And about the crowds-- I don't mean to argue much, but I think you and b. focused a little too much on those parts of the page. There's ample acknowledgement in there that outside those very popular areas, solitude is easy to find, especially in the Winds. All of my backpacking experiences in both ranges can testify to it.
Posted Oct 3, 2006 11:03 pm

Bob SihlerRe: Well....

Bob Sihler

Hasn't voted

That was pretty much my point-- that tourists are the ones who don't know the difference. Whenever I tell people here at home that I'm taking a trip to Wyoming, I have to brace myself for the question of whether I'm going to Jackson Hole, and when they start talking about shops, motels, and restaurants, I just shake my head inside. There are probably more JH stickers on cars here in Reston, VA than there are in Jackson.
Posted Oct 3, 2006 10:54 pm

OlympicMtnBoyWow!

OlympicMtnBoy

Voted 10/10

How could I not comment on this page! Exceptional! Your design with the photographs is so awesome! All your information is great too, but all those photos...I'll have to take an hour to just fully enjoy your page! Well done!
Posted Oct 3, 2006 11:26 pm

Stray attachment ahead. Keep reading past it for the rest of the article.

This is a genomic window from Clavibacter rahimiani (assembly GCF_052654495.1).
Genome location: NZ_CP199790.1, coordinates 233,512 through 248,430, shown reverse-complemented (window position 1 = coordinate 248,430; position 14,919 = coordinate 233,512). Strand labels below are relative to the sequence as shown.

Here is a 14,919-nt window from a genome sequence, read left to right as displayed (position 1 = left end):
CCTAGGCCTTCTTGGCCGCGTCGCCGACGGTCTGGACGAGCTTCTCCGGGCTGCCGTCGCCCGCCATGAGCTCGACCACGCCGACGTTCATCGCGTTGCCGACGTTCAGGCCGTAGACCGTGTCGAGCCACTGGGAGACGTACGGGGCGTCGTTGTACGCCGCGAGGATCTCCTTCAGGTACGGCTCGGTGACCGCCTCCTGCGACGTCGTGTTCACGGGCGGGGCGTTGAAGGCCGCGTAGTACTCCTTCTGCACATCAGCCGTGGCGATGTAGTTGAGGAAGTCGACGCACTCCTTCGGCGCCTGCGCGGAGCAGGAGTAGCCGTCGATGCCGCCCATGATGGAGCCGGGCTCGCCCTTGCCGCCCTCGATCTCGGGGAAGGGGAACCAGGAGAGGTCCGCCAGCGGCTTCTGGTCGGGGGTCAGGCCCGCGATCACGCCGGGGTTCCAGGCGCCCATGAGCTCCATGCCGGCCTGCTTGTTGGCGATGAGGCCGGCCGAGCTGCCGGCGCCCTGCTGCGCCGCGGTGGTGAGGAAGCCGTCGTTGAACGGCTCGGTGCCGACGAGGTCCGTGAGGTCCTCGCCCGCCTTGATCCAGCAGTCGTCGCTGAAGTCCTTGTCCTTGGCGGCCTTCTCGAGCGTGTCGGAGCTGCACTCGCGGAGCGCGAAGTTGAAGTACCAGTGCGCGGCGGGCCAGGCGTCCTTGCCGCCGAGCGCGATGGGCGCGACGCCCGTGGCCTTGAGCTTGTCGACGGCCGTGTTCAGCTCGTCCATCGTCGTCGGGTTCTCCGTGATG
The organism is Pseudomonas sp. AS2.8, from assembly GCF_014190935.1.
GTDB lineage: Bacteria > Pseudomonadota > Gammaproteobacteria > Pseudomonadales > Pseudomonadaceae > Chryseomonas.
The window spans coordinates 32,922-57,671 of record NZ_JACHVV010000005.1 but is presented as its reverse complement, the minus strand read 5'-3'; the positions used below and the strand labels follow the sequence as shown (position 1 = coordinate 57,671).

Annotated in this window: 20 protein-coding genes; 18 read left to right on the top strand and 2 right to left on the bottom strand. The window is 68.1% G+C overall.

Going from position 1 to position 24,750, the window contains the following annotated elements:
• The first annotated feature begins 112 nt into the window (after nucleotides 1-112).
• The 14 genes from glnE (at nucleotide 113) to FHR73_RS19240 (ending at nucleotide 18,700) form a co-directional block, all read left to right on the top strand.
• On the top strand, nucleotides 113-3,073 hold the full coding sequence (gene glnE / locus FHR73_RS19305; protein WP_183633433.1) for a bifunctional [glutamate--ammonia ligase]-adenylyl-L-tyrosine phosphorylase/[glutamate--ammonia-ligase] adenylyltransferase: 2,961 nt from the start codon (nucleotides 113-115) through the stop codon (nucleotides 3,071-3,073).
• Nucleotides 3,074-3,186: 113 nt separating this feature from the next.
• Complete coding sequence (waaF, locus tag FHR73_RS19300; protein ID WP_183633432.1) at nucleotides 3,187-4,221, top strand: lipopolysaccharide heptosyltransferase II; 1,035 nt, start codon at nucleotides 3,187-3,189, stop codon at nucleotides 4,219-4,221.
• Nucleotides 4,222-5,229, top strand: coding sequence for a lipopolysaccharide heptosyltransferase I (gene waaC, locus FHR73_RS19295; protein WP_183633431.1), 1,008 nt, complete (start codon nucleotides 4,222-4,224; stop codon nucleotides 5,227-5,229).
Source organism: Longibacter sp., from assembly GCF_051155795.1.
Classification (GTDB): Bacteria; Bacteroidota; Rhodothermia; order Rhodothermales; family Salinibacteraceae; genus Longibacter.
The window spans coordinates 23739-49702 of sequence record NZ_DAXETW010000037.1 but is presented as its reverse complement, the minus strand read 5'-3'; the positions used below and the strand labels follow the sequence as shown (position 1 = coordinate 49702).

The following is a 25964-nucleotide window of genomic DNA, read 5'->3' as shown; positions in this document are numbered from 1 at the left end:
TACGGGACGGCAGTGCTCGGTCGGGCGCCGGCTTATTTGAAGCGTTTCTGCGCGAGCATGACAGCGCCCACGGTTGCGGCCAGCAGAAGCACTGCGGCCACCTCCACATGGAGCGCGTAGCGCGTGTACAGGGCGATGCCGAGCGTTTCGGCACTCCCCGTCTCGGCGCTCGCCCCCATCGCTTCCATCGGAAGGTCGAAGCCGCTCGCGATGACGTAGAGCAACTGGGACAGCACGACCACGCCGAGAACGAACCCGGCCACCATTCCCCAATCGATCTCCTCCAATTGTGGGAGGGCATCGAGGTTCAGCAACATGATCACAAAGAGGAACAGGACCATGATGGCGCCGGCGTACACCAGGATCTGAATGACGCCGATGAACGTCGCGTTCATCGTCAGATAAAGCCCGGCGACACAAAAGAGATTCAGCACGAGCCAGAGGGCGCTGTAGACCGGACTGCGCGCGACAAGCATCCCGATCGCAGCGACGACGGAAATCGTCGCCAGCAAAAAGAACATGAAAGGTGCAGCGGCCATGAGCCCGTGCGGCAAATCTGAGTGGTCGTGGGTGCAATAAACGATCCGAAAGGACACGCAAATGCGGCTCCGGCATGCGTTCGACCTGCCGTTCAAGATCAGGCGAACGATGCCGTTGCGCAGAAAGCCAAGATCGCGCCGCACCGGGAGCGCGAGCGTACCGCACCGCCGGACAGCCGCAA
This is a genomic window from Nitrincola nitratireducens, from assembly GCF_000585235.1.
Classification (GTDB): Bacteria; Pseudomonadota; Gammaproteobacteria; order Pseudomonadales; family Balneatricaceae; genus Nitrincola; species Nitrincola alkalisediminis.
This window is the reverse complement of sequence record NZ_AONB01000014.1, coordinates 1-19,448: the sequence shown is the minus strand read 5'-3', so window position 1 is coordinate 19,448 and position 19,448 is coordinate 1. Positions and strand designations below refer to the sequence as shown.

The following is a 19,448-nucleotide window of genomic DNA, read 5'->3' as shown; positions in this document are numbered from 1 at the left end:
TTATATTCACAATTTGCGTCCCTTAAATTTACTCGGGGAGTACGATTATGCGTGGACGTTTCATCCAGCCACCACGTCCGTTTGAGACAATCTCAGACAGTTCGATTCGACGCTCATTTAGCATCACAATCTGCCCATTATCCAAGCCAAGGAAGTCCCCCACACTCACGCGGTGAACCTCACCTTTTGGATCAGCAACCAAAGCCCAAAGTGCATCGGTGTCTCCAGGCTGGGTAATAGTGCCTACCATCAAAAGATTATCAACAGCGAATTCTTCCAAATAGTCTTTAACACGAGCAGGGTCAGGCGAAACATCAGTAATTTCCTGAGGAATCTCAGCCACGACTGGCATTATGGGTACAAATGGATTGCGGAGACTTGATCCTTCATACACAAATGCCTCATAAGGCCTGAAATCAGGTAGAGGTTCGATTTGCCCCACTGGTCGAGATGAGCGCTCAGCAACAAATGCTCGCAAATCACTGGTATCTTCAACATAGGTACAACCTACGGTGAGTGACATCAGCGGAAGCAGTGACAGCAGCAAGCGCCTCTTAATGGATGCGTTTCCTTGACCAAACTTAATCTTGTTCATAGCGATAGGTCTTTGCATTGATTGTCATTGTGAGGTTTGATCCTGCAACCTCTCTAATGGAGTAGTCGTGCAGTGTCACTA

OlympicMtnBoyRe: Wow!

OlympicMtnBoy

Voted 10/10

Just as a side note, I just finished a book about the Nez Perce Indians going through Yellowstone National Park in 1877 and how they escaped capture in the Absaroka Range from five columns of US troops. Seeing all your pictures makes me realize how incredible their escape was with hundreds of ponies!
Posted Oct 3, 2006 11:30 pm

Bob SihlerRe: Wow!

Bob Sihler

Hasn't voted

Thank you for both messages. At Dead Indian Summit near Cody, there are interpretive signs telling a little of the story you read about.

I'm glad you liked the page, and I hope you get to spend some time out here. Your pages have certainly made me want to give the Olympics a closer look.
Posted Oct 4, 2006 9:43 pm

Bob SihlerRe: Really very nice page

Bob Sihler

Hasn't voted

Thank you so much! I hope some of my deep love for the area showed through in the writing and presentation; that was my aim.
Posted Oct 11, 2006 1:27 am

woodstriderYellowstone

woodstrider

Hasn't voted

Thank You, this is an awesome page- really outstanding. So, when does the book come out?
Posted Dec 8, 2006 12:19 am

Bob SihlerRe: Yellowstone

Bob Sihler

Hasn't voted

Thank you so much! The book comes out when someone's willing to publish it and finance my "research time" out there!
Posted Dec 9, 2006 12:18 am